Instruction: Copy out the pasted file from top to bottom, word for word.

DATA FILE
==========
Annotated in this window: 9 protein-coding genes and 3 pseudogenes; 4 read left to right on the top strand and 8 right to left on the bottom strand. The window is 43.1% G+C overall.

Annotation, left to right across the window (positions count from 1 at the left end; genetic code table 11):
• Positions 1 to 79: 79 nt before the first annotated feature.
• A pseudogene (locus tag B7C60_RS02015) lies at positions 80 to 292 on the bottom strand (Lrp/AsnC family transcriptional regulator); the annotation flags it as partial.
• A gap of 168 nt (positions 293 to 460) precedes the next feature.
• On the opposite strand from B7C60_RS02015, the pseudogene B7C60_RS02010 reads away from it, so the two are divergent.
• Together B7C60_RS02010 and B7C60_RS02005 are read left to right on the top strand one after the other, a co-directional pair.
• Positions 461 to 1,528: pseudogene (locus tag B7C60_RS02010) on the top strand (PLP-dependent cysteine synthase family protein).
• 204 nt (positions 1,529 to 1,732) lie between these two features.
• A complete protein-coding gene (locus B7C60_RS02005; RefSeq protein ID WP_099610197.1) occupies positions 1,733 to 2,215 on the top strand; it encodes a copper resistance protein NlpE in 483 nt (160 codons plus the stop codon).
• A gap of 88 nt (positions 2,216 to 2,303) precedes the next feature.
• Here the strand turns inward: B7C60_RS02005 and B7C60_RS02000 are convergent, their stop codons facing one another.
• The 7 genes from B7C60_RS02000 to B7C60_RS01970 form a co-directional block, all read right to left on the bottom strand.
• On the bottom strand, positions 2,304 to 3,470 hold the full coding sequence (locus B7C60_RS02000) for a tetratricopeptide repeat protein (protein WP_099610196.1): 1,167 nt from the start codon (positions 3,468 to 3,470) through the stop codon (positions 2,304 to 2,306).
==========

Annotated in this window: 9 protein-coding genes and 3 pseudogenes; 4 read left to right on the top strand and 8 right to left on the bottom strand. The window is 43.1% G+C overall.

Annotation, left to right across the window (positions count from 1 at the left end; genetic code table 11):
• Positions 1 to 79: 79 nt before the first annotated feature.
• A pseudogene (locus tag B7C60_RS02015) lies at positions 80 to 292 on the bottom strand (Lrp/AsnC family transcriptional regulator); the annotation flags it as partial.
• A gap of 168 nt (positions 293 to 460) precedes the next feature.
• On the opposite strand from B7C60_RS02015, the pseudogene B7C60_RS02010 reads away from it, so the two are divergent.
• Together B7C60_RS02010 and B7C60_RS02005 are read left to right on the top strand one after the other, a co-directional pair.
• Positions 461 to 1,528: pseudogene (locus tag B7C60_RS02010) on the top strand (PLP-dependent cysteine synthase family protein).
• 204 nt (positions 1,529 to 1,732) lie between these two features.
• A complete protein-coding gene (locus B7C60_RS02005; RefSeq protein ID WP_099610197.1) occupies positions 1,733 to 2,215 on the top strand; it encodes a copper resistance protein NlpE in 483 nt (160 codons plus the stop codon).
• A gap of 88 nt (positions 2,216 to 2,303) precedes the next feature.
• Here the strand turns inward: B7C60_RS02005 and B7C60_RS02000 are convergent, their stop codons facing one another.
• The 7 genes from B7C60_RS02000 to B7C60_RS01970 form a co-directional block, all read right to left on the bottom strand.
• On the bottom strand, positions 2,304 to 3,470 hold the full coding sequence (locus B7C60_RS02000) for a tetratricopeptide repeat protein (protein WP_099610196.1): 1,167 nt from the start codon (positions 3,468 to 3,470) through the stop codon (positions 2,304 to 2,306).